Study Finds Rise In DSPs Not A Death Knell For Ad Nets
The Rubicon Project this morning released a report conducted with Econsultancy on programmatic advertising across the U.S., UK, France, Germany, and APAC. The report was released in the UK earlier today, and Rubicon gave RTM Daily a look inside the study.
"The research explores online advertising trends, including budgets, use of different channels, real-time bidding (RTB), demand-side platforms (DSPs), and private marketplaces," the executive summary of the report reads.
While much of the talk around RTB and DSPs involves an assumed fall of ad networks, the findings suggest otherwise. While the use of DSPs has increased in the past two years -- 23% of display advertisements were bought via DSPs in 2011, compared to 39% in 2013 -- it has not coincided with a decreased use of ad nets. In 2011, 63% of respondents said they bought display advertising via ad nets, and, contrary to assumptions, that figure has risen to 74% in 2013.
On budget allocation, one in five advertisers allocate 91-100% for agency trading desks. On the other end of the spectrum, the same amount of advertisers (one in five) use 0% of their budget for trading desks. The majority of trading desks -- or the advertisers themselves -- use two or three DSPs (32% use two, 23% use three).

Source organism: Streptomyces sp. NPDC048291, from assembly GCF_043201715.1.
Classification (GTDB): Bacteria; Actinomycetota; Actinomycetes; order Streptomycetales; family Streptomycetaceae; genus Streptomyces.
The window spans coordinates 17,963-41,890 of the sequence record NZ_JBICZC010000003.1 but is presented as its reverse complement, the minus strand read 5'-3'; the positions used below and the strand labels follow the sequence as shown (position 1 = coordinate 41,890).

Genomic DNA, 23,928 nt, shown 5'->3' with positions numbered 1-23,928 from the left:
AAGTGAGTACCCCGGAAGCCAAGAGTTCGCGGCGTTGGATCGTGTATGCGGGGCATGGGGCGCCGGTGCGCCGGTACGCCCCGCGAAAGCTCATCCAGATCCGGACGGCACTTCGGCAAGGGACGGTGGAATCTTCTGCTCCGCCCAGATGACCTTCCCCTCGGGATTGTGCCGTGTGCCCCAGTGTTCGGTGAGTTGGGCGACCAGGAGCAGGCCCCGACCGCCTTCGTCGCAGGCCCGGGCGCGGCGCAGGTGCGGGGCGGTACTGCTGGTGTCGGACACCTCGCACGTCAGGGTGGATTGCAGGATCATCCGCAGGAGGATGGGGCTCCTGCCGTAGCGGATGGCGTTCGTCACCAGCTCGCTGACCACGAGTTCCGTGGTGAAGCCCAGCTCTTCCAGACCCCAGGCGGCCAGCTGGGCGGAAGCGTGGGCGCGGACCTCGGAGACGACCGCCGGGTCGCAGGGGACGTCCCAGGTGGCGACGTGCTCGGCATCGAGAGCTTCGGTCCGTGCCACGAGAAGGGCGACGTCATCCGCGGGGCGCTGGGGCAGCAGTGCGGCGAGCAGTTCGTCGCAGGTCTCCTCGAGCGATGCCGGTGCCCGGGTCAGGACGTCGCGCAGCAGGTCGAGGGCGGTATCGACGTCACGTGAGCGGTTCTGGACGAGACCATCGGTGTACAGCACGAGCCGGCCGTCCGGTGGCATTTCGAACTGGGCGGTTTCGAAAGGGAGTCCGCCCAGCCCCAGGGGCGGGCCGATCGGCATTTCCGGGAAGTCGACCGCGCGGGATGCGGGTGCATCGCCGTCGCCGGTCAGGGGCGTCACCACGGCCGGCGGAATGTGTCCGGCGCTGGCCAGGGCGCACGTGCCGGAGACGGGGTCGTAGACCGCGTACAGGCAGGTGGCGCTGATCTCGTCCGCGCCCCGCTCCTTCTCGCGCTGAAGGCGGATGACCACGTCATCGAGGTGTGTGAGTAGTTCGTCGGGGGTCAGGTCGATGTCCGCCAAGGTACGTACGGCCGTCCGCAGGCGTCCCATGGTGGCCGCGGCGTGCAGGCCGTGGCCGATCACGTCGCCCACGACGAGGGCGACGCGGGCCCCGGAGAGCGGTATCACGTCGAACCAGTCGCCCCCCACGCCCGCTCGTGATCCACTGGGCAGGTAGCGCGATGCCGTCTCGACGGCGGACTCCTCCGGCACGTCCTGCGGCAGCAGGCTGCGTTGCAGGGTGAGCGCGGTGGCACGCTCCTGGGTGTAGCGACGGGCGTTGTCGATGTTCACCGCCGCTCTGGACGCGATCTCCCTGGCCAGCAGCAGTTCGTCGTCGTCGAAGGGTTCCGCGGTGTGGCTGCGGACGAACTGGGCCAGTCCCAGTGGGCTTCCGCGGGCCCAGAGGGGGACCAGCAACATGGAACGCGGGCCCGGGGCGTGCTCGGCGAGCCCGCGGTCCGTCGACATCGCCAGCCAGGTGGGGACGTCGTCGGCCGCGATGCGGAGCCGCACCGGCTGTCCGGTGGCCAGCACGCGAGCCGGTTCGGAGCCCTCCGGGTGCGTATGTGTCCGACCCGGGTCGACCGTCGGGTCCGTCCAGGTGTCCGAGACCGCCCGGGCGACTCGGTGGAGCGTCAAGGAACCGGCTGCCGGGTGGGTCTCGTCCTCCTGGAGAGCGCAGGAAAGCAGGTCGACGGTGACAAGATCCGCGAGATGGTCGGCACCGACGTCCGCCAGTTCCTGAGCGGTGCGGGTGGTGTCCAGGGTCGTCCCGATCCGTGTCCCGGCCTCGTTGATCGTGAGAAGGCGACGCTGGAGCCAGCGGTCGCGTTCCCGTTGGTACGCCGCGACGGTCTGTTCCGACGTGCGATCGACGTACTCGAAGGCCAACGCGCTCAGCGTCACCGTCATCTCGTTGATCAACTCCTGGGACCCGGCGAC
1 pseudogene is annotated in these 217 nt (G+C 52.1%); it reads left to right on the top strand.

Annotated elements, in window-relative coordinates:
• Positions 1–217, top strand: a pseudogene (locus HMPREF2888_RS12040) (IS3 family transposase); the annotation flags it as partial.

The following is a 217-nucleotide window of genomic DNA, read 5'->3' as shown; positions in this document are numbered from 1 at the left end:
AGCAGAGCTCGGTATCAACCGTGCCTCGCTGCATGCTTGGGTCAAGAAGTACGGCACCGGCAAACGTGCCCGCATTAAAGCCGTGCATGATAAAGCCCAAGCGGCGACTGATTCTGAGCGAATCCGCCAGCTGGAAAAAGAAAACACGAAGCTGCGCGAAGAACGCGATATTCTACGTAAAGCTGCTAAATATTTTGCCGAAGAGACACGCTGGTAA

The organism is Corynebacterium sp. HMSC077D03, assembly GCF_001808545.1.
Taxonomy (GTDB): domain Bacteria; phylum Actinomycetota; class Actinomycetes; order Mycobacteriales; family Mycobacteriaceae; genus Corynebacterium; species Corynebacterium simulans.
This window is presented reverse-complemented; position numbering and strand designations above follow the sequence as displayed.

In display advertising, 48% responded that they have noticed a hike in prices. Just 22% have seen a decrease in price, and 41% feel prices have remained the same. When breaking that figure down by region, the report shows that the price of display advertising was least likely to have increased in the U.S. in the past year (35% said it increased) and most likely to have increased in the APAC region (62% said it increased).
Much has been made recently of buying based on first- and/or third-party data. The report shows that 42% of global ad planning and buying is done based on first-party data, while 31% is based on third-party data. In the U.S., 48% of buys are based on first-party data, and 41% are based on third. A full 25% of buys in the U.S. are based on no data, while the global average for no data-based buys is 17%.
Econsultancy's "Online Advertisers Survey Report 2013" is the third such report of a bi-annual series. In total, over 1,000 advertising professionals were surveyed in August 2013 for the report. The data in this specific report comes from the 650-plus advertisers and agencies surveyed out of the 1,000-plus total. An "Online Publishers Survey Report 2013" containing the data from the publishers point of view is expected in October.
You can download the report at Econsultancy here.